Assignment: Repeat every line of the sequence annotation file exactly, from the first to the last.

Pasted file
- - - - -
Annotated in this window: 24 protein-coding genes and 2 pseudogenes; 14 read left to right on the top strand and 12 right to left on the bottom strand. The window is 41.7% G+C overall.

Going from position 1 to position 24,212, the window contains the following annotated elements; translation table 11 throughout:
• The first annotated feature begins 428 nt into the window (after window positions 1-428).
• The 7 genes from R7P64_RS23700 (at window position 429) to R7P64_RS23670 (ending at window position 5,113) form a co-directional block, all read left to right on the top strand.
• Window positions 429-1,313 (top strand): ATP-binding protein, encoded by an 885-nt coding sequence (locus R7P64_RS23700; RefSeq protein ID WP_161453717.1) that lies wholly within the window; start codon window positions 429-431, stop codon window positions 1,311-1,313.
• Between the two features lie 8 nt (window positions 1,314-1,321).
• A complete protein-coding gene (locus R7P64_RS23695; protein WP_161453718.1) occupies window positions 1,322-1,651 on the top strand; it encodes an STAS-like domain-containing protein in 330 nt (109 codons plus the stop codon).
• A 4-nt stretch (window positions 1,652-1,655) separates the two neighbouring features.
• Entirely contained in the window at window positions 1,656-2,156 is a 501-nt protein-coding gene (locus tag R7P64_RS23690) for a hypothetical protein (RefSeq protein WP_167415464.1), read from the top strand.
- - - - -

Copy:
Annotated in this window: 24 protein-coding genes and 2 pseudogenes; 14 read left to right on the top strand and 12 right to left on the bottom strand. The window is 41.7% G+C overall.

Going from position 1 to position 24,212, the window contains the following annotated elements; translation table 11 throughout:
• The first annotated feature begins 428 nt into the window (after window positions 1-428).
• The 7 genes from R7P64_RS23700 (at window position 429) to R7P64_RS23670 (ending at window position 5,113) form a co-directional block, all read left to right on the top strand.
• Window positions 429-1,313 (top strand): ATP-binding protein, encoded by an 885-nt coding sequence (locus R7P64_RS23700; RefSeq protein ID WP_161453717.1) that lies wholly within the window; start codon window positions 429-431, stop codon window positions 1,311-1,313.
• Between the two features lie 8 nt (window positions 1,314-1,321).
• A complete protein-coding gene (locus R7P64_RS23695; protein WP_161453718.1) occupies window positions 1,322-1,651 on the top strand; it encodes an STAS-like domain-containing protein in 330 nt (109 codons plus the stop codon).
• A 4-nt stretch (window positions 1,652-1,655) separates the two neighbouring features.
• Entirely contained in the window at window positions 1,656-2,156 is a 501-nt protein-coding gene (locus tag R7P64_RS23690) for a hypothetical protein (RefSeq protein WP_167415464.1), read from the top strand.